Pim (1934-1996) and Ruud Jacobs (1938) lost in thought .... ( source: Rhythme)
  • Ruud Jacobs ( born: Hilversum (The Netherland) (May 1938) was invited to become the bass player of the band. Although he started on clarinet and piano he took the bass to play in his brothers Pim trio. Ruud Jacobs, is still the accompanist for Rita Reys, European leading jazz vocalist for more then 50 years, the widow of his late brother Pim.  He told me some of his recollections about his trip to Newport July- August 1958.  In a previous blog you can find more about his early career.
 Gil Cuppini ( 1924-1996)
  • Gilberto (Gil) Cuppini ( born: Milan (Italy) June 1924)(died: Milan, June 1996). He learned to play the piano when he was a schoolkid and before the war he studied to become a surgeon at the Milan University. After the war, inspired by the music of the Benny Goodman Quartet he became a professional drummer.  He started in the band of Hazy Osterwald and recorded under his own as the Sestetto Jazz Gilberto Cuppini June 1947 which was the start for a lot of recordings and when he was selected in 1958 he had already built an impressive discography. He was active at the Italian radio and tv as a musician and must have been one of the senior musicians ( aged in his mid 30s) of the band.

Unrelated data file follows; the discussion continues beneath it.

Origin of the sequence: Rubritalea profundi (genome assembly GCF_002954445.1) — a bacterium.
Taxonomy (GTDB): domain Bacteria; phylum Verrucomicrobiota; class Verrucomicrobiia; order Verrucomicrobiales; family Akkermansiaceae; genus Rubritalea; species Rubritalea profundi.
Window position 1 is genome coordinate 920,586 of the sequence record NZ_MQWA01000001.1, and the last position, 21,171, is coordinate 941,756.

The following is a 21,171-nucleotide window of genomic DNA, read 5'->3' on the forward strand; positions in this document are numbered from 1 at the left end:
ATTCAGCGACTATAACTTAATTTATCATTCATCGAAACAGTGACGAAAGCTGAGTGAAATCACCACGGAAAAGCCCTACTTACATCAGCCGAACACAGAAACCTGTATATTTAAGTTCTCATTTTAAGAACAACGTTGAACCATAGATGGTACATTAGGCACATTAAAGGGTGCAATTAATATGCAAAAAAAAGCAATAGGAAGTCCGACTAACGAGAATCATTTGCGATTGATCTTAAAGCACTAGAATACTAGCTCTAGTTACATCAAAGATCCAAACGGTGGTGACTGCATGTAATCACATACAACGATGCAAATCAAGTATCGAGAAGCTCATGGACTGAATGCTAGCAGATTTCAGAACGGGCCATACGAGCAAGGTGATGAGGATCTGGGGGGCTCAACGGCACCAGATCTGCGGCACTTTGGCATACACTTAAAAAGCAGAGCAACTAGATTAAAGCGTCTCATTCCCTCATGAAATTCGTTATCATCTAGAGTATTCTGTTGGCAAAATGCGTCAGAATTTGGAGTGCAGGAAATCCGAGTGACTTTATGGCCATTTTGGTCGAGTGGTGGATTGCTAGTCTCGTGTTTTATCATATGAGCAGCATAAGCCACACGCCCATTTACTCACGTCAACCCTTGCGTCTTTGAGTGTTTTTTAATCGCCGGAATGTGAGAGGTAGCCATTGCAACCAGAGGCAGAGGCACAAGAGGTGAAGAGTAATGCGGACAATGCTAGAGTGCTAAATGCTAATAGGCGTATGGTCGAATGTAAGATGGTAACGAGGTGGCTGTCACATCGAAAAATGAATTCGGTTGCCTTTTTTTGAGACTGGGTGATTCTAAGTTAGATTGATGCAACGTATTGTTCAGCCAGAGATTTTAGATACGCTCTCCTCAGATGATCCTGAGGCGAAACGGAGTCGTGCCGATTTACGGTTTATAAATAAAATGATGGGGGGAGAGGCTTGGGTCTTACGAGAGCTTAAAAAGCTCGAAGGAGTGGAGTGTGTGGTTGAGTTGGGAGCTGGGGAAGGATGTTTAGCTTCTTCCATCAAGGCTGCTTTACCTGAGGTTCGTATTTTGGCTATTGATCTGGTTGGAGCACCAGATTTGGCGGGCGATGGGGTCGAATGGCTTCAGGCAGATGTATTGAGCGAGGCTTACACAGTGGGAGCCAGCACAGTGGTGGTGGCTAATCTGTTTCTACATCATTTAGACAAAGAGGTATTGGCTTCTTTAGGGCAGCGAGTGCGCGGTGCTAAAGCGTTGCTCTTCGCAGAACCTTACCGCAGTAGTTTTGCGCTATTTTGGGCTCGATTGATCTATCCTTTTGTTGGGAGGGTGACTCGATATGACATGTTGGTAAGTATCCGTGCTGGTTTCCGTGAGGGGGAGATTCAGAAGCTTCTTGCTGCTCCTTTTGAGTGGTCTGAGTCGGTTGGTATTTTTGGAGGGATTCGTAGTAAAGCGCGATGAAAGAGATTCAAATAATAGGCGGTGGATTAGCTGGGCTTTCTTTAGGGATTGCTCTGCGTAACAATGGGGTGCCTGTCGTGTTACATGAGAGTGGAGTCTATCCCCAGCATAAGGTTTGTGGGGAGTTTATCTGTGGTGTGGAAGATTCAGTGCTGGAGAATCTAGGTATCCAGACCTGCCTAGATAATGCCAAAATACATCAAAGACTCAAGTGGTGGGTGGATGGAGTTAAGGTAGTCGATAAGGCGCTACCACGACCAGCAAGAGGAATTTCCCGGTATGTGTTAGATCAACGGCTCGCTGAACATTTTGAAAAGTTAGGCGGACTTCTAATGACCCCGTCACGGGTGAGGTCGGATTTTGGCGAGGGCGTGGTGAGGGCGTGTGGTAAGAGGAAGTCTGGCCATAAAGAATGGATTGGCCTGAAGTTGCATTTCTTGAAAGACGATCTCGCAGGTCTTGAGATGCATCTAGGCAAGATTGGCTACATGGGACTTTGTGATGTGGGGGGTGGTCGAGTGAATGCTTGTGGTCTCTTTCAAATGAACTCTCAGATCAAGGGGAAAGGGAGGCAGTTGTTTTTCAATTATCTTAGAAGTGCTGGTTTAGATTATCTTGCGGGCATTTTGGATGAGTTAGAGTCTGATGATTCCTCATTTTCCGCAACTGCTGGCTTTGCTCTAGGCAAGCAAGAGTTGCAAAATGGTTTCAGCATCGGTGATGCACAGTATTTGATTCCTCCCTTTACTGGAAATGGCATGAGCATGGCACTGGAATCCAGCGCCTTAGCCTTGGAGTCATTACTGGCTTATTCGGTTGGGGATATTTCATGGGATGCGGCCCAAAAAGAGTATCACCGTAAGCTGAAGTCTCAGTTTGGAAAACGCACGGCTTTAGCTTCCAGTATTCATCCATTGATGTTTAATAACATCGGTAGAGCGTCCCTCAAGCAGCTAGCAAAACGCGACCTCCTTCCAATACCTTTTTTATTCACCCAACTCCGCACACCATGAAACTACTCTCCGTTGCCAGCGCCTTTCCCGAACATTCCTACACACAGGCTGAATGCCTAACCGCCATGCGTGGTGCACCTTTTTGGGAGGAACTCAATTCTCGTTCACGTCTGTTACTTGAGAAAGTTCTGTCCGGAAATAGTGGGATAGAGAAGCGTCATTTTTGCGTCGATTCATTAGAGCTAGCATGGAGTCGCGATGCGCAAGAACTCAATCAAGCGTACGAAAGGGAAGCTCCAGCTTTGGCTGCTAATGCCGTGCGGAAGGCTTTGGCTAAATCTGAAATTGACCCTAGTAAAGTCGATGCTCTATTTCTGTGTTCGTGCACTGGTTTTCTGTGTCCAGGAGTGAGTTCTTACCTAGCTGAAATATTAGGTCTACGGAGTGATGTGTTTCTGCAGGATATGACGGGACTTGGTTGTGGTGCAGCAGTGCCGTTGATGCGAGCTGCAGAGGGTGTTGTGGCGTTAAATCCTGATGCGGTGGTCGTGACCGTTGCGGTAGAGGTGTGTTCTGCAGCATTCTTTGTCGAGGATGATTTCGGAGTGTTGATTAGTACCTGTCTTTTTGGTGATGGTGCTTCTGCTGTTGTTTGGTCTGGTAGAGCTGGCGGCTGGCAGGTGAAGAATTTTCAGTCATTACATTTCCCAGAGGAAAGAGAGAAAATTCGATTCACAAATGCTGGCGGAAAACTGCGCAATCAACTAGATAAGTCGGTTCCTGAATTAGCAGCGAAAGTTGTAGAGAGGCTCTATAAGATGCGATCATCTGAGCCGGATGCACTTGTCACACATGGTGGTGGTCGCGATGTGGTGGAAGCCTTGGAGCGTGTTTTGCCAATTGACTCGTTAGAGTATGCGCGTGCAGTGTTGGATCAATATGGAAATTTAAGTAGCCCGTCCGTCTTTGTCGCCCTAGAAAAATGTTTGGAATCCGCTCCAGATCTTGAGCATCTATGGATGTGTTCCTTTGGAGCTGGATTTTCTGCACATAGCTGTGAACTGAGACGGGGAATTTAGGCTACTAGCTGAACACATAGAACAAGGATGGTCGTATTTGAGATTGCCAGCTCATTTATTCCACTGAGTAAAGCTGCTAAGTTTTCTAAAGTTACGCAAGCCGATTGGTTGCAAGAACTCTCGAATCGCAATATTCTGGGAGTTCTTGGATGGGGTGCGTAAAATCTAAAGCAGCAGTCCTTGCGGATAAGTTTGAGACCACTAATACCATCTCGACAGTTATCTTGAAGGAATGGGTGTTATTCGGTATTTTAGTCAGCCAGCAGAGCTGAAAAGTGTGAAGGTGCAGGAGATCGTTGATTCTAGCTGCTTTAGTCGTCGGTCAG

In the next blog the selection gatheres at Brussels Airport to cross the ocean - the start of their Newport adventures .....

All Newport '58 International Youth Band contributions, as remembered by Dutch bass player Ruud Jacobs at my link site.

Hans Koert
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Marshall Brown and George Wein joined, spring 1958, within a few weeks span, dozens of auditions .. "they hopscotched Europe conducting auditions on a back-braking schedule."  They heard a hundred young talented musicians. "If we were able to take everyone who impressed us, we’d have 13 trumpets, 9 trombones … that kind of band ..." Marshall Brown told the journalists at the airport when they returned from their search for members of their band. It was a pity that a young talented Spanish piano player was not available - the Swiss piano player George Gruntz, who passed away a couple of weeks ago, was invited. The guitar player was found in the States - a political refugee, a talent on his instrument. Dutch bass player Ruud Jacobs represented The Netherlands.